In June 1886 New York City and Brooklyn received a charter from the Knights to set up a national trade assembly. A preliminary convention was held in Brooklyn, and the new organization was formally named the “United Progressive Plumbers, Steam and Gas Fitters, National Trade Assembly No. 85” of the Knights of Labor. Now there were two national unions in the pipe trades.
1886 was turning out to be the most critical year in the history of the plumbers union in New York. New York City local assembly 1992 of the Knights of Labor started another strike. This was an unusual strike because it did not center on wages or hours. The only issue was apprenticeship rules; there was no disagreement on other matters. The employers wanted complete control over apprenticeship. The union demanded a ratio be established at one apprentice to four journeymen; on union voice in acceptance of individual apprentices; and on union examinations for apprentices to advance to journeymen. The 1886 strike dragged on for several months and ended in complete union defeat. Local assembly 1992, which was the core local of National Trade Assembly No. 85, was almost entirely destroyed. In order to survive, some members organized a new local under the I.A.J.P.S.G. This led to an all out labor war, as former brother journeyman plumbers, now in different locals under different national organizations, battled for the same jobs in New York.
National Trade Assembly No. 85 struggled on with the remnants of the New York plumbers local, the Brooklyn plumbers local, and the Enterprise Association steam fitters in Local Assembly 3189 hanging together through 1887. In 1888 the New York City steam fitters decided to quit National Trade Assembly No. 85. They left to help found the “National Association of Steam and Hot Water Fitters”. This additional blow to the Knights organization of pipe trades in New York was severe.
The Brooklyn Local was sticking together at home, but both of the national plumbers unions were falling apart. The I.A.J.P.S.G. had gotten into financial trouble and was struggling. As for the Knights of Labor, the whole organization was in disarray. This was in part because of Terrance Powderly’s refusal to allow “Trade Unions” to form within the Knights, and also due to devastating strikes by Knights in coal mining and railroads.
There were still feelings that somehow a strong international union of pipe trades could be formed. The leaders of National Trade Assembly No. 85 began to correspond on the issue. They contacted locals of the now bankrupt I.A.J.P.S.G., as well as bigger independent locals like the Boston plumbers. A positive correspondence between National Trade Assembly No. 85 secretary-treasurer Richard A. O’Brien of Washington D.C., and Boston independent plumbers’ leader Patrick Quinlan, encouraged the Brooklyn based leadership of National Trade Assembly No. 85 to call for a meeting.
The meeting was held in Brooklyn, July 29 through 31, 1889, and delegates were invited from all the locals of the I.A.J.P.S.G., National Trade Assembly No. 85, and all the independent unions known to exist. The meeting was attended by about a hundred delegates. The discussions were favorable to the formation of a new single international union to represent the pipe trades. They elected an executive committee of three representatives; one representative from National Trade Assembly No. 85, one from the I.A.J.P.S.G., and one to represent the independent locals. This group of three then scheduled the founding convention of what would become the “United Association of Journeyman Plumbers, Gas Fitters, Steam Fitters, and Steam Fitters’ Helpers of the United States and Canada” or the “U.A.”.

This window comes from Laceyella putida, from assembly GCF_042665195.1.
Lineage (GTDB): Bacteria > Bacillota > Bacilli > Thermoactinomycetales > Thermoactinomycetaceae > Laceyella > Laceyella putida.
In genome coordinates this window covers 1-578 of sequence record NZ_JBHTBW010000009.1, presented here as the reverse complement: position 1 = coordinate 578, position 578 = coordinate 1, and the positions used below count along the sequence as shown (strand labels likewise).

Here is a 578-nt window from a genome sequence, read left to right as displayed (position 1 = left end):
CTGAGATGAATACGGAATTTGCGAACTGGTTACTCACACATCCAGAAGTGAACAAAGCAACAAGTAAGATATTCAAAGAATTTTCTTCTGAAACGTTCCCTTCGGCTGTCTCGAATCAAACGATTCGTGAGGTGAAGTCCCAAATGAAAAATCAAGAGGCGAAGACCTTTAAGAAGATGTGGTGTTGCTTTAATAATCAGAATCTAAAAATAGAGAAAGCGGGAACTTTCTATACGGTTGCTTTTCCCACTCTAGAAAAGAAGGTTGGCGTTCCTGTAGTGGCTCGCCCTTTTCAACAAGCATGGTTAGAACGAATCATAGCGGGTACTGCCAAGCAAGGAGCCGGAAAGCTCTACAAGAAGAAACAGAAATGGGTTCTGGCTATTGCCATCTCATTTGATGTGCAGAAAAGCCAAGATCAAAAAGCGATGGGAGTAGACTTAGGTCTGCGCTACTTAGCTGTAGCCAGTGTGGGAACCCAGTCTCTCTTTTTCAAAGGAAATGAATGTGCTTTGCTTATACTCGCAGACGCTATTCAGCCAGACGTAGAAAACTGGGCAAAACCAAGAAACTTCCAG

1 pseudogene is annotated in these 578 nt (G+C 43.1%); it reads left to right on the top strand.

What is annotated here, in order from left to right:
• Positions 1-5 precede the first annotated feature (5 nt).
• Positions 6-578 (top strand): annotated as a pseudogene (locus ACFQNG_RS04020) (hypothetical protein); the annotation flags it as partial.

They set the date of that meeting for October 7 through October 11, 1889 in Washington D.C., and in accordance with the instructions given during the Brooklyn meeting, each local was entitled to send one delegate for one hundred members or less, and one additional delegate for each majority fraction of one hundred members. In the Brooklyn Daily Eagle of December 19, 1889 there is recorded the following:
At the 1889 “Founding Convention” of the United Association, the Brooklyn delegates were very influential, since most of the founding locals were members of the Knights of Labor National Trade Assembly No. 85, which Brooklyn had been running since the devastating New York City strike of 1886. Brooklyn also had more members, and more delegates than any other local represented. The Brooklyn local became Local No. 1, and New York City was designated as Local No. 2. The date now recognized as the founding of the United Association was the final day of this convention, Friday, October 11, 1889.
The delegates from the Brooklyn and New York City plumbers’ locals at the 1889 “Founding Convention” of the United Association were as follows:
D. Cassin – Brooklyn James Rankin – New York T. Kinsella – New York
P.H. Gleeson – Brooklyn H. Fox – Brooklyn D. Hodgens – Brooklyn
M.J. Driscoll – Brooklyn M.F. Murray – New York (Gas Fitters)
John Todd – Brooklyn M.F. Dolan – Brooklyn (Eastern District) - Williamsburgh
For the most part, the Steam fitters did not participate, because they were still trying to set up their own national union known as the “International Association of Steam and Hot Water Fitters” or the “I.A.”. Not one local made up solely of steam fitters actually joined the United Association at the “Founding Convention” of 1889. The United Association held its next convention in Pittsburgh in 1890.
The delegates from the New York plumbers’ locals at the 1890 “First Annual” United Association Convention were as follows:
James J. Doody – LU1 Augustus Esser – LU1 John Hand – LU1
Michael Driscoll – LU1 James F. Hickey – LU1 John J. O’Connell – LU1
William J. Carey – LU2 Edward Farrell – LU2 William W. O’Keefe – LU2
James Laverty – LU6 William Till – LU6 Note: LU6 - Brooklyn